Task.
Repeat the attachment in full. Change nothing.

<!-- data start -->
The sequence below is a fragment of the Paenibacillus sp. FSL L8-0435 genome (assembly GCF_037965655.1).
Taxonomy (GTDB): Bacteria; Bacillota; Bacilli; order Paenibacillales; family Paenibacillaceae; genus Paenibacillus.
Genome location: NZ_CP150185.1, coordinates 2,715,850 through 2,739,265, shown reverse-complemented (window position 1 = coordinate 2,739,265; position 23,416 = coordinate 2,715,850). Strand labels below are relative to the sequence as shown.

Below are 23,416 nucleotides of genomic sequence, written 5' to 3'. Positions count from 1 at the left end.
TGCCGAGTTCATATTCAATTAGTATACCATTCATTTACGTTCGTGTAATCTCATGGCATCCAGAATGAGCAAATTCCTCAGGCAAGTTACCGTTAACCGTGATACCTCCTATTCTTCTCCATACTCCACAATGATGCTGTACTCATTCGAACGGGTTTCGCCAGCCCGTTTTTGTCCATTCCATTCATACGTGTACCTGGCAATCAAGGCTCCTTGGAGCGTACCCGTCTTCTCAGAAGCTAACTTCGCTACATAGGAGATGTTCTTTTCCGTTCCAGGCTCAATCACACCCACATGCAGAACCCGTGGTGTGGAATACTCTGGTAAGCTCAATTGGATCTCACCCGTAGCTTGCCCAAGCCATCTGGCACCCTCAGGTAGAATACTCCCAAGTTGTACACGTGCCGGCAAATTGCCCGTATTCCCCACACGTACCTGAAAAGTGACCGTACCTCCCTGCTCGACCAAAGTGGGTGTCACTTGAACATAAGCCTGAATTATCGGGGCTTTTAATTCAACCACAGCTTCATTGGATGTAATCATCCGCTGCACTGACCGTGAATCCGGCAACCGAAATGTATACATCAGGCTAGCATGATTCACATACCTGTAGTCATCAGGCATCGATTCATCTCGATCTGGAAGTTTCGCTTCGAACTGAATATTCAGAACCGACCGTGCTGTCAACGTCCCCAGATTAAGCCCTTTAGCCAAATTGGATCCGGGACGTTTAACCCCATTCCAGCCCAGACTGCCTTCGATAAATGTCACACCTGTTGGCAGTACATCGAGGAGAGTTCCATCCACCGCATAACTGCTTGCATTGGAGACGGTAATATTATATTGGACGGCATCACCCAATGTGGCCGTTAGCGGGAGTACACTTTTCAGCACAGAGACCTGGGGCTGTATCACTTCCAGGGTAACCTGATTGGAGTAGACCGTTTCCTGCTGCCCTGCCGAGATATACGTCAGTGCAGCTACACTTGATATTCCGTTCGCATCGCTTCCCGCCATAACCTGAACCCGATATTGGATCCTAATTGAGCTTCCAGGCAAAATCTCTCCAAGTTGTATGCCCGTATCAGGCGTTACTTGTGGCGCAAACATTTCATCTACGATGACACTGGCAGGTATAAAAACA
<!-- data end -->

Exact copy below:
The sequence below is a fragment of the Paenibacillus sp. FSL L8-0435 genome (assembly GCF_037965655.1).
Taxonomy (GTDB): Bacteria; Bacillota; Bacilli; order Paenibacillales; family Paenibacillaceae; genus Paenibacillus.
Genome location: NZ_CP150185.1, coordinates 2,715,850 through 2,739,265, shown reverse-complemented (window position 1 = coordinate 2,739,265; position 23,416 = coordinate 2,715,850). Strand labels below are relative to the sequence as shown.

Below are 23,416 nucleotides of genomic sequence, written 5' to 3'. Positions count from 1 at the left end.
TGCCGAGTTCATATTCAATTAGTATACCATTCATTTACGTTCGTGTAATCTCATGGCATCCAGAATGAGCAAATTCCTCAGGCAAGTTACCGTTAACCGTGATACCTCCTATTCTTCTCCATACTCCACAATGATGCTGTACTCATTCGAACGGGTTTCGCCAGCCCGTTTTTGTCCATTCCATTCATACGTGTACCTGGCAATCAAGGCTCCTTGGAGCGTACCCGTCTTCTCAGAAGCTAACTTCGCTACATAGGAGATGTTCTTTTCCGTTCCAGGCTCAATCACACCCACATGCAGAACCCGTGGTGTGGAATACTCTGGTAAGCTCAATTGGATCTCACCCGTAGCTTGCCCAAGCCATCTGGCACCCTCAGGTAGAATACTCCCAAGTTGTACACGTGCCGGCAAATTGCCCGTATTCCCCACACGTACCTGAAAAGTGACCGTACCTCCCTGCTCGACCAAAGTGGGTGTCACTTGAACATAAGCCTGAATTATCGGGGCTTTTAATTCAACCACAGCTTCATTGGATGTAATCATCCGCTGCACTGACCGTGAATCCGGCAACCGAAATGTATACATCAGGCTAGCATGATTCACATACCTGTAGTCATCAGGCATCGATTCATCTCGATCTGGAAGTTTCGCTTCGAACTGAATATTCAGAACCGACCGTGCTGTCAACGTCCCCAGATTAAGCCCTTTAGCCAAATTGGATCCGGGACGTTTAACCCCATTCCAGCCCAGACTGCCTTCGATAAATGTCACACCTGTTGGCAGTACATCGAGGAGAGTTCCATCCACCGCATAACTGCTTGCATTGGAGACGGTAATATTATATTGGACGGCATCACCCAATGTGGCCGTTAGCGGGAGTACACTTTTCAGCACAGAGACCTGGGGCTGTATCACTTCCAGGGTAACCTGATTGGAGTAGACCGTTTCCTGCTGCCCTGCCGAGATATACGTCAGTGCAGCTACACTTGATATTCCGTTCGCATCGCTTCCCGCCATAACCTGAACCCGATATTGGATCCTAATTGAGCTTCCAGGCAAAATCTCTCCAAGTTGTATGCCCGTATCAGGCGTTACTTGTGGCGCAAACATTTCATCTACGATGACACTGGCAGGTATAAAAACA